Full Moon

 

My arrival in Bali was blessed by the full moon of June and today (7/16)  is July’s full moon. In my new novel, Not Knowing, my main character has a tendency toward deep dreaming (or else insomnia) on full moon nights. Here’s one of my favorite dream sequences. It occurs toward the end of the book but isn’t a spoiler! You’ll have to read the story to understand its significance. For now, just enjoy its beauty!

I’m standing on the banks of a lagoon or a large lake. I think it’s the Trinity River estuary, but the vegetation feels more like Belize. There are mangroves all along the far shore. A warm breeze ruffles my hair and it carries the ver­dant scent of the jungle. I look across the water and it is only in seeing the reflection of the full moon that I real­ize it’s night. There are stars, too, a sky full of stars, inor­dinately bright for a full moon night. I walk toward the water’s edge. Off to my right I see the unmistakable form and pattern of a jaguar. His head is lifted, and he seems to be staring up at the stars. Then he crouches to lap lan­guidly at the water with his huge tongue, drinking in the reflected stars. … He pricks up his ears and turns in my direction. I smile as he watches me, his green eyes half closed, the tip end of his great tail twitching rhythmically. He turns away, disinterested. Then he sits, and, like a kitten, cleans the water droplets from his whisk­ers. A massive yawn exposes a mouthful of sharp teeth. He stands, stretches, and begins walking into, no, onto the water. It isn’t a lagoon or a lake but a vast mirrored surface. The jaguar walks foot to foot with his reflection and neither image is clearer than the other. He walks toward the moon, or rather to where the moon would be if this were actually a reflective surface, which it isn’t. It’s a conjoining of worlds. Suddenly I don’t know which way is up and which way down. The two worlds connect seamlessly. The cat climbs/descends onto a tree branch and sits there gazing at me, inviting me to wander out onto this membrane between two worlds. ‘Xibalba,’ I whisper to myself as I walk toward the moon. The surface is solid and yet it shimmers with every step I take…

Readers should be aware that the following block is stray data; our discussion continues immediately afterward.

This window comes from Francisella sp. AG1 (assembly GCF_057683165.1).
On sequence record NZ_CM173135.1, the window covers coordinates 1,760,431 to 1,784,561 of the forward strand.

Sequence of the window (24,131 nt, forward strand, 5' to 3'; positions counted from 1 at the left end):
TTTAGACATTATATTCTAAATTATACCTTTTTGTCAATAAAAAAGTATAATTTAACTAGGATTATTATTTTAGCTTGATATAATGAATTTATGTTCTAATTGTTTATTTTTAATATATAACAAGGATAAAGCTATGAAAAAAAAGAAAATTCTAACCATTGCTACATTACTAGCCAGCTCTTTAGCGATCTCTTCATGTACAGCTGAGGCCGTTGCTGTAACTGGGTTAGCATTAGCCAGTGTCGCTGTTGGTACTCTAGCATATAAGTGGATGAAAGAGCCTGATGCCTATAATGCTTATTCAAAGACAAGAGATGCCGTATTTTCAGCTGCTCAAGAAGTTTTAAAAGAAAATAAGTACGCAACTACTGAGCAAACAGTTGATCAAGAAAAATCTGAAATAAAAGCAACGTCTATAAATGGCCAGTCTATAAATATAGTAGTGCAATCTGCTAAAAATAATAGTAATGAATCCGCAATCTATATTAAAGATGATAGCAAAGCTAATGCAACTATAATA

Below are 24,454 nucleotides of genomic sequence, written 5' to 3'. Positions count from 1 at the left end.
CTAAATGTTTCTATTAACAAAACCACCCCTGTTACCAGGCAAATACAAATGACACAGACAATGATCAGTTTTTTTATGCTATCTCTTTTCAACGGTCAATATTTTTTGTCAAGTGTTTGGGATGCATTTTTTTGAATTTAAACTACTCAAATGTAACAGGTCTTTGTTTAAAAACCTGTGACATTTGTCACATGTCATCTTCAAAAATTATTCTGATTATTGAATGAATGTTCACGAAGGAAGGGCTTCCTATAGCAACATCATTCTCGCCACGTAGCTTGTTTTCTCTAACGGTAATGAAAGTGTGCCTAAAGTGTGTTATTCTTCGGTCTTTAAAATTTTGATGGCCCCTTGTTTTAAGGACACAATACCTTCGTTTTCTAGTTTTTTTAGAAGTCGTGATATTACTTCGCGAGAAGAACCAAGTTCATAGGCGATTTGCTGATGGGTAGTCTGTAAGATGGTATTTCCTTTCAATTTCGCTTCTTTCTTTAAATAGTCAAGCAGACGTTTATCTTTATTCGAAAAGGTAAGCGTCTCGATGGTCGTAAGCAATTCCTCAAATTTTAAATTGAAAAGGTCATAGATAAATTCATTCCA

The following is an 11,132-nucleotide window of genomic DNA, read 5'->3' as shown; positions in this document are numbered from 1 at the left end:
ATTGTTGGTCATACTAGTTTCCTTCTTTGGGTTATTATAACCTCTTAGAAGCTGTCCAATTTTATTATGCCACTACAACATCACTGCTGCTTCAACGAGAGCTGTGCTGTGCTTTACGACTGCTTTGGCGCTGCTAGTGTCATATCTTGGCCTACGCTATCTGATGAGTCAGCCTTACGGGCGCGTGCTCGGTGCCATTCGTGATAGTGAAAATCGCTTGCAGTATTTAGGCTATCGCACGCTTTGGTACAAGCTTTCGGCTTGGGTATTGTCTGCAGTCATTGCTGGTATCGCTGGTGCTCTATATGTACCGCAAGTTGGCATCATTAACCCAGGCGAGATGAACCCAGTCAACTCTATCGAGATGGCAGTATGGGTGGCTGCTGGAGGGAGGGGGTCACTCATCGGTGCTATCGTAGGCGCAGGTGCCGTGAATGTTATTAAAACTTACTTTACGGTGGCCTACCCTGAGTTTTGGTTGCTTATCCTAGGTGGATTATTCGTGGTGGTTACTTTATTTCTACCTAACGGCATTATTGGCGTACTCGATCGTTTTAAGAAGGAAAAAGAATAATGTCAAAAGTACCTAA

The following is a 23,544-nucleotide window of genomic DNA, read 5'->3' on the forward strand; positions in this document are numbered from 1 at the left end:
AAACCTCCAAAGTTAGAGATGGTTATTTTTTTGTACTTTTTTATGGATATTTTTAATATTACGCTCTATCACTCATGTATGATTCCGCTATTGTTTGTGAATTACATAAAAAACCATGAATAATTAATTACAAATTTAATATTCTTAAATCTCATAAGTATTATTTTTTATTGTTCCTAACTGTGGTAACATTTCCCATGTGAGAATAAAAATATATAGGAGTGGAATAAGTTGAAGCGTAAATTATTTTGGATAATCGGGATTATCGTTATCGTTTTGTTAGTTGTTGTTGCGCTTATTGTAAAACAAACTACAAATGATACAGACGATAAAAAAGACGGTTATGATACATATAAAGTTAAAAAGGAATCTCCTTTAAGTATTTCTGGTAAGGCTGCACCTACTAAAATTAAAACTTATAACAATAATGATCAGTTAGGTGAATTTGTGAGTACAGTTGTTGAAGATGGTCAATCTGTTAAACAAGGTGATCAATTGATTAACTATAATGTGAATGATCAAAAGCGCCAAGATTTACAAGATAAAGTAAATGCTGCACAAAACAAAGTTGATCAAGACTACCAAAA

Come learn more about Meg’s life (and dream life) at my book launch on Saturday at Malvern Books!

 

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First Pre-Publication Review!

I arrived home after three wonderful weeks in Bali to find this pre-publication review of my upcoming novel! Thank you, Claire Villarreal!

Not Knowing weaves past and present, dream and waking life together for a ride you won’t want to end–and once you finish it, you might still be finding yourself absorbed in the characters and their growth. Meg Fitzellen, anthropologist and rationalist, confronts a recent trauma during an archeological dig in Belize only to uncover deeper and darker secrets from her more distant past. Uncanny dreams, occasional flashbacks, and some old-fashioned fortune telling compel her at last to face the emotional fallout of events she’s long buried in a hidden drawer of her mind. Once all the secrets are out, Meg finds liberation not just from emotional baggage but also from an overly materialistic worldview that kept her from living in the magic of reality.

Donna Birdwell has a talent for evocative prose, lush settings, and dark secrets her characters must face as they grow into themselves, as well as moments of soaring ecstasy. Grab some coffee, put aside a weekend, and treat yourself to this expedition into a magical vision of reality.

Pre-order the Kindle version of Not Knowing now, or get the paperback at my official launch event at Malvern Books on July 20!

Nostalgia

I’ve reached that moment of awkward disequilibrium that often occurs in my travels when it’s almost time to return home. It’s an ambiguous sort of nostalgia, where missing home is offset by awareness of how much I’m going to miss the place where I am now when I’m not here anymore.

I love Bali. I love the weather and the landscape and daily life in the banjar of Kutuh Kaja. I love the deep cultural persistence, the aliveness of ancient temples that are replenished daily with artfully composed fresh offerings. I love the strong sense of place among people for whom kaja (toward Mt. Agung) and kelod (away from Mt. Agung) are as important as east/west or north/south. I love that Mt. Agung is an active volcano. I love the artistry, the taksu, that has not (yet) been obliterated by the influx of treasure-seeking tourists. I love the dignified bearing and “bright faces,” the ready laughter, of young and old alike.

I’ll miss you, Bali.

But I also miss my family. I’ll get to see my daughter and son-in-law for a couple of days on my way home. I miss them a lot. I’ll soon get to hug my precious grandchildren again – I’ve missed them and their parents (my son and daughter-in-law). I’ll soon retrieve my little bird from her “summer camp”; I’ve missed her, too. I’ve missed my familiar spaces and places and habits.